Initially, we tried to fit equation 1 to a limited number (< 6) of data points from the very early visible exponential phase, *i.e*. the first points above background fluorescence. In this phase the EA should still be, as a good approximation, constant and equal to the initial EA. However, this approach was relatively unreliable, even with simultaneous fitting of multiple curves, since there is considerable (random) experimental error (*cf*. background fluorescence differences in Fig. 1B) with every fluorescence reading, yet the last point with the highest fluorescence is always fitted best, even when various weighing options were applied. It is thus necessary to include data points from later cycles in order to mitigate random fluorescence errors. We tested previously reported sigmoid [7, 8], logistic [9], and other (*e.g*. asymmetric sigmoid or reverse asymmetric sigmoid) transition functions in order to model target fluorescence as a function of cycle number. All of these, however, showed systematic deviations between calculated and observed fluorescence particularly in the early exponential phase (not shown).

With the aim of modelling EA as a function of fluorescence [10], we inspected several of our own experimental data sets, plotted as F_{i}/F_{i-1} versus F_{i} (see Fig. 2). This made us consider a Gauss peak function (y = a * exp [-0.5 * {(x - b)/c}^{2}]) and a logistic peak function (y = 4 * a * d/(1 + d)^{2} with d = exp [-(x - b)/c]) for modelling. Since we expected EA (= F_{i}/F_{i-1}) to be maximal at F_{i} = 0, both functions were simplified by setting b to zero. With the Gauss function, it follows that EA = 1 + (EA_{0} - 1)/exp [F_{i}^{2}/k] with k = 2 * c^{2}. With the logistic function, the analogous equation is EA = 1 + 4 * (EA_{0} - 1) * exp [-F_{i}/k]/(1 + exp [-F_{i}/k])^{2} with k = c. Both functions adequately describe F_{i}/F_{i-1} as a function of F_{i} (Fig. 2). As an important difference, the logistic function always yields higher EA_{0} values than the Gauss function (see below). However, it is not possible to determine which function is more appropriate from this plot, since the critical region of low F_{i} is unaccessible, because of very large errors.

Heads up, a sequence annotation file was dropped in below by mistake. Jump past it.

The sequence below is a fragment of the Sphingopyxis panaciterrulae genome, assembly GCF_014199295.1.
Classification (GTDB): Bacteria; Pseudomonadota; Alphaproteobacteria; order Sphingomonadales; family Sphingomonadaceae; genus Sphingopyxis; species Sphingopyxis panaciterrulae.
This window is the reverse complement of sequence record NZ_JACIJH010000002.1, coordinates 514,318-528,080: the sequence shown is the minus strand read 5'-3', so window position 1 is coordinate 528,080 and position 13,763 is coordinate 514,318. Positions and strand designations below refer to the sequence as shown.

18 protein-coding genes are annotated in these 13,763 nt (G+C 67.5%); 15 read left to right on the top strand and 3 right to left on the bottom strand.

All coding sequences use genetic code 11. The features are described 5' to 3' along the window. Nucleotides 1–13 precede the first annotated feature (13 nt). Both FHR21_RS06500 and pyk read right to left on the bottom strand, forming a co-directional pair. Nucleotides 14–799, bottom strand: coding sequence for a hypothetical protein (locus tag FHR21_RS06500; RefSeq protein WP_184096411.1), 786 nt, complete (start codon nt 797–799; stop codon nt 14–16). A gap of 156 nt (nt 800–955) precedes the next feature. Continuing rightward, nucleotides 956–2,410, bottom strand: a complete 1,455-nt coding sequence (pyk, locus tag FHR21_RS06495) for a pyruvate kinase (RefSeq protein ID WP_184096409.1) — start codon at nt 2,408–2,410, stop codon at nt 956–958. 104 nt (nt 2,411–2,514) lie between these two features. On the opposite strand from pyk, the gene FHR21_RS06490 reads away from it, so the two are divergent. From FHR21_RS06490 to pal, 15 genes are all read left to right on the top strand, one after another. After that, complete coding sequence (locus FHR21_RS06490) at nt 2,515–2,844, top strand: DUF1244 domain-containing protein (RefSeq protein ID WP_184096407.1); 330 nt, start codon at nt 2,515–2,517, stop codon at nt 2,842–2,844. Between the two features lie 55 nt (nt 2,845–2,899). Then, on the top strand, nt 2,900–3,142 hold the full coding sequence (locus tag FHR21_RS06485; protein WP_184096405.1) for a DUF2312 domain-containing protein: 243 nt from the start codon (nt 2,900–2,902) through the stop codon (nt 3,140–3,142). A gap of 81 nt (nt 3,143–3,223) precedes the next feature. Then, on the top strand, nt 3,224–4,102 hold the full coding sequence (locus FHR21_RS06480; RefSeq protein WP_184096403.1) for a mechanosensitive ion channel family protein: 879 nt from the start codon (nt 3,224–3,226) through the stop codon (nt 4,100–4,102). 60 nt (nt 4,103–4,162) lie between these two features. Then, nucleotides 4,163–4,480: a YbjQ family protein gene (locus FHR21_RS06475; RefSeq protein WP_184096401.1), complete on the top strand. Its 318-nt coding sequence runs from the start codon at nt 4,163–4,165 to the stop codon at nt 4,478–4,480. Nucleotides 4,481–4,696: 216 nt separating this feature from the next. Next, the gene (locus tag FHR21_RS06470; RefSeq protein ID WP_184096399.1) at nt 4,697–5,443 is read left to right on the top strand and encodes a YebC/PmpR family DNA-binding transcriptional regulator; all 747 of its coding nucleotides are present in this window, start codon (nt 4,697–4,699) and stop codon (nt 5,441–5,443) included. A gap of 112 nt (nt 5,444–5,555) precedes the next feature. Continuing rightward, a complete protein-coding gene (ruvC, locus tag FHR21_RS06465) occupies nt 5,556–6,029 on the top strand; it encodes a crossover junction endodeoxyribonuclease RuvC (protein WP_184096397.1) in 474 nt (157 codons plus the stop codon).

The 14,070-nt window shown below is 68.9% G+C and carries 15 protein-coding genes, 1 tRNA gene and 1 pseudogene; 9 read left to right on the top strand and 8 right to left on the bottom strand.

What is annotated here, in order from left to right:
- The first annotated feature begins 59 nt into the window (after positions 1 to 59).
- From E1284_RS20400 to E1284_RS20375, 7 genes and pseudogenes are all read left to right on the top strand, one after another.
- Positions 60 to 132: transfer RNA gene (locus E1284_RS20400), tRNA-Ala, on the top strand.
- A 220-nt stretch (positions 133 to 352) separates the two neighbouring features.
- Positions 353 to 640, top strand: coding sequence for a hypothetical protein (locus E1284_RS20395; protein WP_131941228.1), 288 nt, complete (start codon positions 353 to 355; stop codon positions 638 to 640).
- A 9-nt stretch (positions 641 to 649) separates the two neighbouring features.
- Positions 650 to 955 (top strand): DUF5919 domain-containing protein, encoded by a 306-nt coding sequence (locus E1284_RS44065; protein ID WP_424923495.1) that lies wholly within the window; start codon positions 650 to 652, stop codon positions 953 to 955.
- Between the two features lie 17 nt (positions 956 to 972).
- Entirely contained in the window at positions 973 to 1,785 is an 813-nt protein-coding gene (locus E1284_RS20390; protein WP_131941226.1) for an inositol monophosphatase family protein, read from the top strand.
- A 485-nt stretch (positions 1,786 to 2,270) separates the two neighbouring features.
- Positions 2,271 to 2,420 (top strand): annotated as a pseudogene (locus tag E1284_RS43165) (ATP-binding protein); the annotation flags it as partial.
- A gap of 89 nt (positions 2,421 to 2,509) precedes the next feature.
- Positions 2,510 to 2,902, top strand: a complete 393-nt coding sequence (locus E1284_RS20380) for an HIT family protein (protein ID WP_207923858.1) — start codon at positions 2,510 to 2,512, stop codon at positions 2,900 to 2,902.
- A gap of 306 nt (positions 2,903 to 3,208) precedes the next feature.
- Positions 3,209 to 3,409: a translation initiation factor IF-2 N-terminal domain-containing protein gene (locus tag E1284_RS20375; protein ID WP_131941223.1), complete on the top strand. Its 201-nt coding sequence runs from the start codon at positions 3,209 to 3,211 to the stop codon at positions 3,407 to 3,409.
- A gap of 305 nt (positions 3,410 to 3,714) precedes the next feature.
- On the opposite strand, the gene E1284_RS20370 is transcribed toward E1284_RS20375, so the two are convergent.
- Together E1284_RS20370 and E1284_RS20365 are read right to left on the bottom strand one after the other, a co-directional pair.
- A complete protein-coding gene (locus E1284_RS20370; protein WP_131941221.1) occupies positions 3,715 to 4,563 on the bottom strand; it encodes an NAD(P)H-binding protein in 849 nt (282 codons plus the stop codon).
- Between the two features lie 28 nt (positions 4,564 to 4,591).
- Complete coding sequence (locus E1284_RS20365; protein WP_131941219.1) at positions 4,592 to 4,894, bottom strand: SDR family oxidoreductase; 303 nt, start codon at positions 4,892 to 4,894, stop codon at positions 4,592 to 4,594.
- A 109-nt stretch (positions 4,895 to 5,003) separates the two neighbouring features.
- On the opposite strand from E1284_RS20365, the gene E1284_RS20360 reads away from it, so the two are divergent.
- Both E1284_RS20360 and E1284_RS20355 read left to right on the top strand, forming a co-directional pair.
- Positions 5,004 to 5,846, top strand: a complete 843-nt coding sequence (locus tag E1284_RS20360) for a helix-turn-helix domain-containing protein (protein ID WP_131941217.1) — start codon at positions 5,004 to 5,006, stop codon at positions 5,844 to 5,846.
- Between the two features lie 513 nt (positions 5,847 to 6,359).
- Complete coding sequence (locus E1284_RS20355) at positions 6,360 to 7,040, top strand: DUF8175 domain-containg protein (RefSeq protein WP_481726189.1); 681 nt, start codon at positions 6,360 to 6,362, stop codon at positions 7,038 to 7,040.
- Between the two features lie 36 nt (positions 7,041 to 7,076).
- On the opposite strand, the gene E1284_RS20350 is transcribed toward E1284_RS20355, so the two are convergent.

In order to describe experimental fluorescence as a function of cycle number, we use an iterative approach that yields all 3 parameters by a single non-linear fitting procedure. Depending on F_{0}, the virtual initial target fluorescence, EA_{0}, the initial efficiency of amplification, and k, the fluorescence is increased cycle by cycle – with EA adjusted as a function of target fluorescence – up to cycle x. Note that *e.g*. function EA = 1 + (EA_{0} - 1)/exp [F_{i}^{2}/k] is valid for the plot of F_{i}/F_{i-1} versus F_{i}. However, in the PCR simulation, it is necessary to calculate – in the other direction – F_{i+1} from F_{i}; since EA is not a linear function of F_{i}, the available ratio F_{i}/F_{i-1} can not be used. Thus, combining EA = F_{i+1}/F_{i} and EA = 1 + (EA_{0} - 1)/exp [F_{i+1}^{2}/k] gives F_{i} * (EA_{0} - 1)/exp [F_{i+1}^{2}/k] + F_{i} - F_{i+1} = 0. We use the algorithm of Newton [11] to solve this equation by iteration. Note that Alvarez *et al*. have used a F_{i+1}/F_{i} plot to avoid the need to calculate F_{i+1} from F_{i} by Newton iteration.

### Selection of data points